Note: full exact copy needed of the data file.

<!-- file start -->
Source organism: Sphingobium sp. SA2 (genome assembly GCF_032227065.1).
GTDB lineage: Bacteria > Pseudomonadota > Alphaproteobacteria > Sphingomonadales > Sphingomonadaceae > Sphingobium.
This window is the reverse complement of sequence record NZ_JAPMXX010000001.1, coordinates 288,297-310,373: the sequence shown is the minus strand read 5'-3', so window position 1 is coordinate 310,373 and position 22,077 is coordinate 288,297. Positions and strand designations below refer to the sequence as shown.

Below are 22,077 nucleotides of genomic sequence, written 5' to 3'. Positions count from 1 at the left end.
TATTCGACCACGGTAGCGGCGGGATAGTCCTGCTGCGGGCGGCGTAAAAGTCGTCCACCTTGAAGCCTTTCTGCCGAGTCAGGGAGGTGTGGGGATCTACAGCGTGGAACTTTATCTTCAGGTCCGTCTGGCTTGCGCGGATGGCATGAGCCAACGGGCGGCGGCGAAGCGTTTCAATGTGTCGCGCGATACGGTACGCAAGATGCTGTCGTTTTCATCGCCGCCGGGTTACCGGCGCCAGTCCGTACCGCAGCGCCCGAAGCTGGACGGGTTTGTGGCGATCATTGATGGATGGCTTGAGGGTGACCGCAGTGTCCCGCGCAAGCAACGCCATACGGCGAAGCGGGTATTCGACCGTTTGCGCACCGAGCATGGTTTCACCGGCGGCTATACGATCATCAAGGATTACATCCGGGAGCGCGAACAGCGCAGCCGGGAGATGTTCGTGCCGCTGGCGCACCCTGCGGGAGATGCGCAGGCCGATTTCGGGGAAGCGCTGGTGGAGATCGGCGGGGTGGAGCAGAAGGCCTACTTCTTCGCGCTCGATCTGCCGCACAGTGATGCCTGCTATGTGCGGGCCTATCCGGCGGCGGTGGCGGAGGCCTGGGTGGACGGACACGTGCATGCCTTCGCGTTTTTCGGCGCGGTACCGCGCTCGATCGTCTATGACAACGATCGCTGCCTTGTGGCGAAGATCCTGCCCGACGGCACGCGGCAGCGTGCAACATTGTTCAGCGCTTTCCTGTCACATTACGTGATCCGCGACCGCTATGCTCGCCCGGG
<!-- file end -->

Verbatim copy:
Source organism: Sphingobium sp. SA2 (genome assembly GCF_032227065.1).
GTDB lineage: Bacteria > Pseudomonadota > Alphaproteobacteria > Sphingomonadales > Sphingomonadaceae > Sphingobium.
This window is the reverse complement of sequence record NZ_JAPMXX010000001.1, coordinates 288,297-310,373: the sequence shown is the minus strand read 5'-3', so window position 1 is coordinate 310,373 and position 22,077 is coordinate 288,297. Positions and strand designations below refer to the sequence as shown.

Below are 22,077 nucleotides of genomic sequence, written 5' to 3'. Positions count from 1 at the left end.
TATTCGACCACGGTAGCGGCGGGATAGTCCTGCTGCGGGCGGCGTAAAAGTCGTCCACCTTGAAGCCTTTCTGCCGAGTCAGGGAGGTGTGGGGATCTACAGCGTGGAACTTTATCTTCAGGTCCGTCTGGCTTGCGCGGATGGCATGAGCCAACGGGCGGCGGCGAAGCGTTTCAATGTGTCGCGCGATACGGTACGCAAGATGCTGTCGTTTTCATCGCCGCCGGGTTACCGGCGCCAGTCCGTACCGCAGCGCCCGAAGCTGGACGGGTTTGTGGCGATCATTGATGGATGGCTTGAGGGTGACCGCAGTGTCCCGCGCAAGCAACGCCATACGGCGAAGCGGGTATTCGACCGTTTGCGCACCGAGCATGGTTTCACCGGCGGCTATACGATCATCAAGGATTACATCCGGGAGCGCGAACAGCGCAGCCGGGAGATGTTCGTGCCGCTGGCGCACCCTGCGGGAGATGCGCAGGCCGATTTCGGGGAAGCGCTGGTGGAGATCGGCGGGGTGGAGCAGAAGGCCTACTTCTTCGCGCTCGATCTGCCGCACAGTGATGCCTGCTATGTGCGGGCCTATCCGGCGGCGGTGGCGGAGGCCTGGGTGGACGGACACGTGCATGCCTTCGCGTTTTTCGGCGCGGTACCGCGCTCGATCGTCTATGACAACGATCGCTGCCTTGTGGCGAAGATCCTGCCCGACGGCACGCGGCAGCGTGCAACATTGTTCAGCGCTTTCCTGTCACATTACGTGATCCGCGACCGCTATGCTCGCCCGGG